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Flags.— Forty flags with their silver stars,
Whittier, Barbara Frietchie, st. 7 Flatteries.
He does me double wrong
SHAKESPEARE, King Richard II, iii, 2
Flattery.- Flattery is the bellows blows up sin.
SHAKESPEARE, Pericles, i, 2 Flattery's the food for fools.
Swift, Cadenus and Vanessa
Flea.- That's a valiant flea that dare eat his breakfast on the
lip of a lion. SHAKESPEARE, King Henry V, iii, 7
And so proceed ad infinitum.-Swift, Poetry, a Rhapsody Fleas.— A reasonable amount o' feas is good fer a dog keeps him from broodin' over bein' a dog.
E. N. WESTCOTT, David Harum, xxxii Flesh.
Flesh of my Aesh,
Milton, Paradise Lost, IX, lines 914-916?
SHAKESPEARE, Hamlet, i, 2
SHAKESPEARE, Merchant of Venice, iv,
SHAKESPEARE, Romeo and Juliet, ii, 4
i Thou art a collop of my flesh.
Shakespeare, King Henry VI, Part 1, v, 4 2 See also Paradise Lost, IV, line 483; VIII, line 495; IX, lines 958, 959
Flibbertigibbet.— This is the foul fiend Flibbertigibbet; he
begins at curfew, and walks till the first cock; he gives the web and the pin, squints the eye, and makes the hare-lip; mildews the white wheat, and hurts the poor creature of earth. SHAKESPEARE, King Lear, iii, 4
The fire i' the flint
SHAKESPEARE, Timon of Athens, i, i
Flog.- O ye! who teach the ingenious youth of nations,
Holland, France, England, Germany, or Spain,
BYRON, Don Juan, Canto ii, st. I Flogging.– There is now less flogging in our great schools
than formerly, but then less is learned there; so that what the boys get at one end they lose at the other.
SAMUEL JOHNSON, Life, by Boswell, 1775 Flood. - You may as well go stand upon the beach And bid the main flood bate his usual height.
SHAKESPEARE, Merchant of Venice, iv, I
Flower.- 'Tis but a little faded flower,
Flower, st. I
OMAR KHAYYÁM, Rubáiyát (trans. Fitzgerald), st. 63
TENNYSON, Flower in the Crannied Wall
Flowers. - He who hunts for flowers will find flowers; and he who loves weeds may find weeds.— H. W. BEECHER,
Lectures to Young Men, Portrait Gallery, The Cynic Flunked.— A keerless man in his talk was Jim,
And an awkward hand in a row;
John Hay, Jim Bludso of the Prairie Belle, st. 2 Fly.- His back against a rock he bore,
And firmly placed his foot before:
Scott, Lady of the Lake, Canto v, st. 10 Foam.— The cruel crawling foam.
Kingsley, The Sands of Dee, st. 4 Foe.- Whispering with white lips — "The foe! They come! they come!
BYRON, Childe Harold's Pilgrimage, Canto iii, st. 25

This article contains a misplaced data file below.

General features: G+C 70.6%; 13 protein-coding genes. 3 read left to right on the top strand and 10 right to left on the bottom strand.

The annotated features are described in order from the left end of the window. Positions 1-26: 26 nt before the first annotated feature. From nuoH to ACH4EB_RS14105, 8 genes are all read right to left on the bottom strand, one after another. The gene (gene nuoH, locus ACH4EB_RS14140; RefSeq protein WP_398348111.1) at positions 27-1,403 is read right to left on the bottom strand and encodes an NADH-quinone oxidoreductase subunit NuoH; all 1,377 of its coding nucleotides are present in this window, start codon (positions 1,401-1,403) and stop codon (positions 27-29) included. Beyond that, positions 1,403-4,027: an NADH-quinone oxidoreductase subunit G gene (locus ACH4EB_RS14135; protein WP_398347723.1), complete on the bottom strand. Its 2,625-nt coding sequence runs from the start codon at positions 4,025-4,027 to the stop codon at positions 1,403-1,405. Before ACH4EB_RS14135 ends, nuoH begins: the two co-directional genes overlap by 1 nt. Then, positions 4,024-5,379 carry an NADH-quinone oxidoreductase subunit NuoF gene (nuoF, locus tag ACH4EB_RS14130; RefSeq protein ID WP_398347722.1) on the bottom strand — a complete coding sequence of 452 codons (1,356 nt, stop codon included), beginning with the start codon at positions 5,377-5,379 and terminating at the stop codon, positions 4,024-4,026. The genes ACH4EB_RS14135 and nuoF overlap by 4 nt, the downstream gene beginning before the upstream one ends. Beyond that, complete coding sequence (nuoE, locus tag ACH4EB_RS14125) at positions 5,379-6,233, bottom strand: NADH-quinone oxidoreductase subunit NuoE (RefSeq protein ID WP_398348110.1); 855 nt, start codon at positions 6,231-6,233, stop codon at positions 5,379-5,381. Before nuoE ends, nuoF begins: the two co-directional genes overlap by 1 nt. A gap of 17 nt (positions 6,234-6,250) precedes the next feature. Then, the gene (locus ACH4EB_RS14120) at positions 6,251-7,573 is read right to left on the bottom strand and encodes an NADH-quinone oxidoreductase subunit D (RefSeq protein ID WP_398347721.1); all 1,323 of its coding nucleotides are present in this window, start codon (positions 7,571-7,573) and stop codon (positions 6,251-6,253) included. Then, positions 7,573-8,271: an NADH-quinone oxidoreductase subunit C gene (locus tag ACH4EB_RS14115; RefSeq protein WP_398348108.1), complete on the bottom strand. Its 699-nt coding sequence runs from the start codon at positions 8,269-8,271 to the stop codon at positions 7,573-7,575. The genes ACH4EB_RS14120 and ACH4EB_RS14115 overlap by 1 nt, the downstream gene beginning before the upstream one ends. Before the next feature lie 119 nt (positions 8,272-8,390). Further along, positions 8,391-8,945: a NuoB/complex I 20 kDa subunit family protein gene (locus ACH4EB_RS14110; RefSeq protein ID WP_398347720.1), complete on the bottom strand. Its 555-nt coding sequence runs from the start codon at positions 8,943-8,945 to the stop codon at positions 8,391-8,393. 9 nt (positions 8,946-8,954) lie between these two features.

SHAKESPEARE, King Henry VIII, i, i Folly:- When lovely woman stoops to folly,
And finds too late that men betray, -
GOLDSMITH, The Vicar of Wakefield, II, 5
POPE, Essay on Man, Epistle i, line 13
Scott, Bridal of Triermain, Canto i, st. 21
SHAKESPEARE, Love's Labour's Lost, v, 2
Fool.- A fool must now and then be right by chance.
CowPER, Conversation, line 96
(Even as you and I)
KIPLING, The Vampire, st. I 1 And the neigh of the steed and the multitude's hum, And the clash and the shout, “They come! they come!"
Byron, The Siege of Corinth, st. 22 2 So doth a little folly him that is in reputation for wisdom and honor.
Ecclesiastes, x, I No creature smarts so little as a fool.
Pope, Epistle to Dr. Arbuthnot, line 84
"Good morrow, fool," quoth I. “No, sir," quoth he, “Call me not fool till heaven hath sent me fortune.".
O noble fool!
SHAKESPEARE, As You Like It, ii, 7
Orlando. He is drowned in the brook: look but in, and you shall see him.
Ibid., iii, 2 The fool doth think he is wise, but the wise man knows himself to be a fool.
Ibid., v, I They fool me to the top of my bent.
SHAKESPEARE, Hamlet, iii, 2 How ill white hairs become a fool and jester!
SHAKESPEARE, King Henry IV, Part II, v, 5 A fool's bolt is soon shot.
SHAKESPEARE, King Henry V, iii, 7 Lear. Dost thou call me fool, boy?
Fool. All thy other titles thou hast given away; that thou wast born with.
SHAKESPEARE, King Lear, i, 4 Better a witty fool than a foolish wit.
SHAKESPEARE, Twelfth Night, i, 5 There's no fool like the old one.
TENNYSON, The Grandmother, st. II
Be wise with speed,
YOUNG, Love of Fame, Satire ii, lines 281, 282 Foolery.- Thou little thinkest what a little foolery governs the world.
John Selden, Table Talk: Pope Fools.- Fools for arguments use wagers.
BUTLER, Hudibras, II, i, line 298
Pope, Essay on Criticism, lines 438, 439 Fools rush in where angels fear to tread.-Ibid., line 625
What fools these mortals be!
SHAKESPEARE, Midsummer-Night's Dream, iii, 2
SHAKESPEARE, Othello, ii, i
YOUNG, Nighi Thoughts, IV, line 843 Foot.— Now as they bore him off the field,
Said he, “Let others shoot,
Hood, Faithless Nelly Gray
W. J. Mickle, The Sailor's Wife, st. 5
Scott, Rob Roy, xxxiv Footprints.— Lives of great men all remind us
We can make our lives sublime,
Footprints on the sands of time;'
Sailing o'er life's solemn main,
LONGFELLOW, Psalm of Life, st. 7, 8 Forbear.- The kindest and the happiest pair
Will find occasion to forbear;
CowPER, Mutual Forbearance, lines 37-40 Forbearance. — There is, however, a limit at which forbearance ceases to be a virtue.
1 So from the bosom of darkness our days come roaring and gleaming,
LONGFELLOW, A Fragment, August 4, 1856 2 So when a great man dies,
For years beyond our ken,
LONGFELLOW, Charles Sumner, st. 9